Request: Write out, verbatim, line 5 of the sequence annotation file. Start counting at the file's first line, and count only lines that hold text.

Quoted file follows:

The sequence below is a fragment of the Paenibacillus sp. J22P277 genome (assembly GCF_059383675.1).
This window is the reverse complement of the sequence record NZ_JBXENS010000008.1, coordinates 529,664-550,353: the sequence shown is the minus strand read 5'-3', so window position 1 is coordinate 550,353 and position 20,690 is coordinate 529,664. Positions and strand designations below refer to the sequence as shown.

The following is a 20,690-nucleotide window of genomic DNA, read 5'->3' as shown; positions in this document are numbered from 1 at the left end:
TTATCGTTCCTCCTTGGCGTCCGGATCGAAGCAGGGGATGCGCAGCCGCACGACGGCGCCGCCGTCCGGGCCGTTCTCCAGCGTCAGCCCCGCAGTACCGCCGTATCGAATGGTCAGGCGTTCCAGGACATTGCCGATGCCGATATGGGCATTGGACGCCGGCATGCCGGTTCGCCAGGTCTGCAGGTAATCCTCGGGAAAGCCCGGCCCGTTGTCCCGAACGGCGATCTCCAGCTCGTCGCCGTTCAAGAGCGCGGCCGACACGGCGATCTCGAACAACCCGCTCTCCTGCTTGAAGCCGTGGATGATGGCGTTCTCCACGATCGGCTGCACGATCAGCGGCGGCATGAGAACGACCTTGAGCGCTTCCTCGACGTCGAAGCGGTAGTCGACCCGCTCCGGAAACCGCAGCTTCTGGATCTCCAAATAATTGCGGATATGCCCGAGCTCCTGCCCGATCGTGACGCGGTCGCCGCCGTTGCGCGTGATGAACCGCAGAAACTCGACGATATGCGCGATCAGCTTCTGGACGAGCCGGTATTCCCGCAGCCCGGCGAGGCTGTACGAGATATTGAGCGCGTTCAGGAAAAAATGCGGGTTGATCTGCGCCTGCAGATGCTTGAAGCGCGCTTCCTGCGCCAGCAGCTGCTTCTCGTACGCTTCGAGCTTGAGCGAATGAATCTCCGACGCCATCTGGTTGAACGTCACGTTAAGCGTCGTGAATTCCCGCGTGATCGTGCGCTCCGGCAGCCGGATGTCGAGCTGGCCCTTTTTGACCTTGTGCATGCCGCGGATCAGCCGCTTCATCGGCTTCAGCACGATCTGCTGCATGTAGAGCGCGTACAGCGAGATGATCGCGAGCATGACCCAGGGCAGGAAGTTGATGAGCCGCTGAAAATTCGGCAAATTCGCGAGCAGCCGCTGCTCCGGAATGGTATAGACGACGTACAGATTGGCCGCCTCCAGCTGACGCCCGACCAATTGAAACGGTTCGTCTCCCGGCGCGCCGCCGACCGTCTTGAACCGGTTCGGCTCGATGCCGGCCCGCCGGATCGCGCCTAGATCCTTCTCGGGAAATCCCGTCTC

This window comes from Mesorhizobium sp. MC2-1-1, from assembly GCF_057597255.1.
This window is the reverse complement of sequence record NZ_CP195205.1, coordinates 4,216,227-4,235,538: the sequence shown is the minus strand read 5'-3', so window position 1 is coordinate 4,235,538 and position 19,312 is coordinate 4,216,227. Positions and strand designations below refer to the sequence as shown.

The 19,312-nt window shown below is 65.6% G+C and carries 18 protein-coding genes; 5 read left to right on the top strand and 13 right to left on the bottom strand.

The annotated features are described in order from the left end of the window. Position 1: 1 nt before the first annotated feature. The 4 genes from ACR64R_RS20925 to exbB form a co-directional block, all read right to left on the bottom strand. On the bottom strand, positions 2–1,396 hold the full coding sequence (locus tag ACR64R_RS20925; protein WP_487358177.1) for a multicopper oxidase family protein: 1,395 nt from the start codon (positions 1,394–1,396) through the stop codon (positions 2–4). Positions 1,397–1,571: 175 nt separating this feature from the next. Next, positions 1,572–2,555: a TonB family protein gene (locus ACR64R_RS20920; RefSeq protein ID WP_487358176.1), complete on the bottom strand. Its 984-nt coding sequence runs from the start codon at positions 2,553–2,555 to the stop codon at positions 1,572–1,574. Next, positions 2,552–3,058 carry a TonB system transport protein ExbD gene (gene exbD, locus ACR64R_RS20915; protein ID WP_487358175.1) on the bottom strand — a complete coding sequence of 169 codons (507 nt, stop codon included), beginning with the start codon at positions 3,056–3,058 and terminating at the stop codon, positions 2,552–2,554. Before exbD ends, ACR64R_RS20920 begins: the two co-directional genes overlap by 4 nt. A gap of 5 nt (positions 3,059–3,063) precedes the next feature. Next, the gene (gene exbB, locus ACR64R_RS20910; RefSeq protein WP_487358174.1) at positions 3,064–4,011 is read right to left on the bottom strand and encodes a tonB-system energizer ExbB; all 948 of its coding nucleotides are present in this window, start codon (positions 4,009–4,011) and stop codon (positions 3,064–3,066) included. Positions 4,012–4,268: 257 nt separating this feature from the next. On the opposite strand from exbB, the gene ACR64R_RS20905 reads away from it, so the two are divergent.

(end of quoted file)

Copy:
This window comes from Mesorhizobium sp. MC2-1-1, from assembly GCF_057597255.1.